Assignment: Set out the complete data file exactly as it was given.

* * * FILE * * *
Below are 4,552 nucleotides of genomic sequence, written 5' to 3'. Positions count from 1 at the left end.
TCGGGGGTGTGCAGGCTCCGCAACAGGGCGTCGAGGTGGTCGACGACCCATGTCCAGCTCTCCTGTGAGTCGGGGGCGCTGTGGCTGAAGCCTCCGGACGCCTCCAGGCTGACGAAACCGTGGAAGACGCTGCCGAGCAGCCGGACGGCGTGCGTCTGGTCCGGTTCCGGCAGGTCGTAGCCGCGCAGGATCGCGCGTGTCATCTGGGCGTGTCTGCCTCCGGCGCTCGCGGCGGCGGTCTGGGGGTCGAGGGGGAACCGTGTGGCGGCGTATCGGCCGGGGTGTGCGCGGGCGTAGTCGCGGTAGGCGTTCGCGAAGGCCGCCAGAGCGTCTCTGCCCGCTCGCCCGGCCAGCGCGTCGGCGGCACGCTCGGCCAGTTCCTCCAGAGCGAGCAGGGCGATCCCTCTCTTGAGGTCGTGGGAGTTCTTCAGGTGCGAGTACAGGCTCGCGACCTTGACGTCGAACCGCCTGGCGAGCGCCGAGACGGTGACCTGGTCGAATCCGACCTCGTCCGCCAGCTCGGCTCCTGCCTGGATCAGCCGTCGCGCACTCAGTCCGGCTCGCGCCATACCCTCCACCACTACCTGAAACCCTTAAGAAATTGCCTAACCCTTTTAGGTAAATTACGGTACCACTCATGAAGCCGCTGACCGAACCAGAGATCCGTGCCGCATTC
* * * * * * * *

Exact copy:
Below are 4,552 nucleotides of genomic sequence, written 5' to 3'. Positions count from 1 at the left end.
TCGGGGGTGTGCAGGCTCCGCAACAGGGCGTCGAGGTGGTCGACGACCCATGTCCAGCTCTCCTGTGAGTCGGGGGCGCTGTGGCTGAAGCCTCCGGACGCCTCCAGGCTGACGAAACCGTGGAAGACGCTGCCGAGCAGCCGGACGGCGTGCGTCTGGTCCGGTTCCGGCAGGTCGTAGCCGCGCAGGATCGCGCGTGTCATCTGGGCGTGTCTGCCTCCGGCGCTCGCGGCGGCGGTCTGGGGGTCGAGGGGGAACCGTGTGGCGGCGTATCGGCCGGGGTGTGCGCGGGCGTAGTCGCGGTAGGCGTTCGCGAAGGCCGCCAGAGCGTCTCTGCCCGCTCGCCCGGCCAGCGCGTCGGCGGCACGCTCGGCCAGTTCCTCCAGAGCGAGCAGGGCGATCCCTCTCTTGAGGTCGTGGGAGTTCTTCAGGTGCGAGTACAGGCTCGCGACCTTGACGTCGAACCGCCTGGCGAGCGCCGAGACGGTGACCTGGTCGAATCCGACCTCGTCCGCCAGCTCGGCTCCTGCCTGGATCAGCCGTCGCGCACTCAGTCCGGCTCGCGCCATACCCTCCACCACTACCTGAAACCCTTAAGAAATTGCCTAACCCTTTTAGGTAAATTACGGTACCACTCATGAAGCCGCTGACCGAACCAGAGATCCGTGCCGCATTC